Lyme Disease

Lyme disease is caused by a bacterium called Borrelia Burgdorferi. It is spread primarily by ticks and infects humans and animals. It was first discovered in humans in Lyme, Connecticut in 1975 and was later reported in dogs in 1984. We have diagnosed many cases of Lyme disease at Berkshire Veterinary Hospital. The disease is present in the Berkshires and we now consider this a high-risk area.


Clinical signs of Lyme disease vary greatly from pet to pet and include fever, lameness and pain, arthritis, lethargy, loss of appetite, and depression. It is important to understand that many dogs will become infected with the Lyme organism without showing any signs of disease.


Lyme disease is responsive to a number of broad-spectrum antibiotics. If treatment is started early it is usually successful in preventing long term damage.


If your dog has clinical symptoms suggestive of Lyme disease blood tests are available to test for the presence of Lyme antibodies.
It is important to understand that a positive test indicates that a dog has become infected by the Lyme organism. It does not mean that the pet has Lyme disease. Many dogs will become infected without showing any signs of illness. In a recent study (2005), completed by Dr. Jacobsen at Cornell University, he found that 63% of experimentally infected dogs had clinical disease and almost all infected dogs in this study had microscopic evidence of polyarthritis. These numbers are alarming and are higher than researchers have reported in the past.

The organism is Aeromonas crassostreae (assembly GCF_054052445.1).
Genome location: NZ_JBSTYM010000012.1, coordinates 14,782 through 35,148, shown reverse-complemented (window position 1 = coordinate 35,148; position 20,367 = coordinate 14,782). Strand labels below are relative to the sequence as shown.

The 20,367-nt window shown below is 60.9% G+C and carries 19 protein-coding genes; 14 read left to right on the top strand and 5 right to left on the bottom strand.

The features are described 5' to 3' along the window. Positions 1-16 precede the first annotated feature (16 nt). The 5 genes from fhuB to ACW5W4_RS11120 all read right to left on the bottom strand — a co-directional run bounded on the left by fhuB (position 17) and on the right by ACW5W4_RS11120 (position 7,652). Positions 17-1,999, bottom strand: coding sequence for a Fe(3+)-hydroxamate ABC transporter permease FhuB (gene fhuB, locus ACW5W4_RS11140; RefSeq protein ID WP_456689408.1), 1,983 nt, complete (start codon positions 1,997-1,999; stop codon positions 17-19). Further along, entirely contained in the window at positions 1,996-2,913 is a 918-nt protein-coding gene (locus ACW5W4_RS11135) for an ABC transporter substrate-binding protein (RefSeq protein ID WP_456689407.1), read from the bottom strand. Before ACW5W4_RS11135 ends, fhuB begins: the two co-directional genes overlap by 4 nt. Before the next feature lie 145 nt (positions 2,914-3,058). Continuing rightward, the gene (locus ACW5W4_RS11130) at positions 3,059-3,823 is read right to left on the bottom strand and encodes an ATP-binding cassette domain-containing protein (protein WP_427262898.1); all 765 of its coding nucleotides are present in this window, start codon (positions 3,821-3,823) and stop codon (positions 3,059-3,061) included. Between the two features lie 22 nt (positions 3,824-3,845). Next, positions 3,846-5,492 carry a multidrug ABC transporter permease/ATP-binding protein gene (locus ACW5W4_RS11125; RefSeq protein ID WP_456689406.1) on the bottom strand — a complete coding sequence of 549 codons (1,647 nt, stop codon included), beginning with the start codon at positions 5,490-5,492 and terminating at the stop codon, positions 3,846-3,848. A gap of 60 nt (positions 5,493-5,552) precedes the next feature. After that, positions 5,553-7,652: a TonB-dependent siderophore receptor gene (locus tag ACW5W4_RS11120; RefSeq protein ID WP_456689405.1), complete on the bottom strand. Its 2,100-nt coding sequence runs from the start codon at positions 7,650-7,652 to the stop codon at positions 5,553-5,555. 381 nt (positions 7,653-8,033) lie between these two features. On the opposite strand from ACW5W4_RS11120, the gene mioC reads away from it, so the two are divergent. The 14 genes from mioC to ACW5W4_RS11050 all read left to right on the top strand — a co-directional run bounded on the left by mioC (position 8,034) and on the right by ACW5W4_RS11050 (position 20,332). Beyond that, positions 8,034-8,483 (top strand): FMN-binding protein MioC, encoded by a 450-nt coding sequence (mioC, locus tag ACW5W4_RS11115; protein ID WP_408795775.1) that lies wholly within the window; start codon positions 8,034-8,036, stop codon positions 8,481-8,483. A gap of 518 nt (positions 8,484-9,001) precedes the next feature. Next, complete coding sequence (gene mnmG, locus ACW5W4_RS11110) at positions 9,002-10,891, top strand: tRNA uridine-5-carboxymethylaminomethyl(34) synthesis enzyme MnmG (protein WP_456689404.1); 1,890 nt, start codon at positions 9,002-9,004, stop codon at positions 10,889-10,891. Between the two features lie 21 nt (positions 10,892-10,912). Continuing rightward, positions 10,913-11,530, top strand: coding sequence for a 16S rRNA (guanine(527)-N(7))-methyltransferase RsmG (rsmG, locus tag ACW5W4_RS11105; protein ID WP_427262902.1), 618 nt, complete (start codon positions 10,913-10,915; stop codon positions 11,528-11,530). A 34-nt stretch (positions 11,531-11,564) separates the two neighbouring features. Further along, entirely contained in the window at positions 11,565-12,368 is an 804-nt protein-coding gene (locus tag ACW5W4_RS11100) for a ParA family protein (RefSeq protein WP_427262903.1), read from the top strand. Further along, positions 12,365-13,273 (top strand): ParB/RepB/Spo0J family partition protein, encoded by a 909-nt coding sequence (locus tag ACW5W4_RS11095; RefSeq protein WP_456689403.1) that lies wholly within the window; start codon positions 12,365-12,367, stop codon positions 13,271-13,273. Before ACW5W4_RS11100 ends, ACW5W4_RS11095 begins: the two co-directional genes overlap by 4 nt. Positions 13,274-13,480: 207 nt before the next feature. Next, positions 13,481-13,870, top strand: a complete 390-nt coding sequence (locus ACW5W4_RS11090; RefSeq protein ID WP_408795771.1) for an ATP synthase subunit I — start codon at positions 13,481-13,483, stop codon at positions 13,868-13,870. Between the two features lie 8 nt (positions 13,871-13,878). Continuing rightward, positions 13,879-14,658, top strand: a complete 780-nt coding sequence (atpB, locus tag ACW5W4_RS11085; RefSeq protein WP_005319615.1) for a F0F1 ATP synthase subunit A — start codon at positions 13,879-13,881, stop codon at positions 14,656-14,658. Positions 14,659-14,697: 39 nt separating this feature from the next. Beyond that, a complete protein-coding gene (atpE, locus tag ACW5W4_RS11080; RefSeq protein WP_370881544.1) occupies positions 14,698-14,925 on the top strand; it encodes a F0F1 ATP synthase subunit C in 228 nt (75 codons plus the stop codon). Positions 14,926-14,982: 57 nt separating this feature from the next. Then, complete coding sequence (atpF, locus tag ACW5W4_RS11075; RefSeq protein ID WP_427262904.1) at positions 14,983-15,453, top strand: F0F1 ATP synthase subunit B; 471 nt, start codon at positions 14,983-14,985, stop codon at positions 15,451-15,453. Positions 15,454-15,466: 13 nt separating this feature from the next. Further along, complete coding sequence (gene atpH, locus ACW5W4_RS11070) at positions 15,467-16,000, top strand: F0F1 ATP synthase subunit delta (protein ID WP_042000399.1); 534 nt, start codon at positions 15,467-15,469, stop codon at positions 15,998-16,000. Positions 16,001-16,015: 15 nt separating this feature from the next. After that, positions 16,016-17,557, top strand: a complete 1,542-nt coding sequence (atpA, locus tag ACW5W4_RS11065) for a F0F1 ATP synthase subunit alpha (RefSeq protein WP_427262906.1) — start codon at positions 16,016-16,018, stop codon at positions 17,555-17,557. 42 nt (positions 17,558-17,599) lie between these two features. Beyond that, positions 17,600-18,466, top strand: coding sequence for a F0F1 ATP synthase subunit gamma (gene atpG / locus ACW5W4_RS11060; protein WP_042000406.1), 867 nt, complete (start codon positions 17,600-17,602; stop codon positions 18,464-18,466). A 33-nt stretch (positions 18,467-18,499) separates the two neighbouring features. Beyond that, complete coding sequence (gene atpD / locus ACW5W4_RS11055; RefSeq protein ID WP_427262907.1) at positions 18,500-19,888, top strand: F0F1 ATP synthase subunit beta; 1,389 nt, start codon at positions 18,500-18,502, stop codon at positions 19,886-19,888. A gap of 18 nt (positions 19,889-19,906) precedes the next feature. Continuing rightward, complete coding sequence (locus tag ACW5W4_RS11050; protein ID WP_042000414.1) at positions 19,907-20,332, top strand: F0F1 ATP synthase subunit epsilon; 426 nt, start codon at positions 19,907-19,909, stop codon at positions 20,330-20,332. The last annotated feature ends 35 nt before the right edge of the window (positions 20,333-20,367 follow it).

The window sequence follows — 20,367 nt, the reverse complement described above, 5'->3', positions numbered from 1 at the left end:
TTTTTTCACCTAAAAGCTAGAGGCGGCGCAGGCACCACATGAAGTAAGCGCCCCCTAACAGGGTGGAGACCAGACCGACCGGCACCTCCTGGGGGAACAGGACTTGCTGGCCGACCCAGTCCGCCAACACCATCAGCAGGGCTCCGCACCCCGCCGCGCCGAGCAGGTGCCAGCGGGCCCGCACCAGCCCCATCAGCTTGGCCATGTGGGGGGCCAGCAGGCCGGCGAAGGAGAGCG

The risk of Lyme disease varies with each pet’s life style and the incidence of Lyme disease in their area. Pets that spend a lot of time outside in tall grass or wooded areas are at increased risk. Pets that travel to high incidence areas are certainly at increased risk.


Step one is to control ticks on your pet. The primary tick vector is the deer tick. At the present time our recommendation for tick control is Frontline spray or Frontline Plus. Both of these products are very effective, easy to use, waterproof, and provide good control of ticks for one month. They are approved for use in dogs and cats. Owners of dogs that are at very high risk might consider the use of a Preventic collar. This is an Amitraz impregnated collar that provides the most complete tick control. Ticks are active and feeding until the temperature is consistently below 40 degrees. In the Berkshires we will often see dogs with ticks during mild winter weather.
Vaccines are available for use in dogs. Lyme vaccines vary in the way they are designed. It is important to discuss vaccination with your veterinarian and to understand the type of vaccine your veterinarian recommends.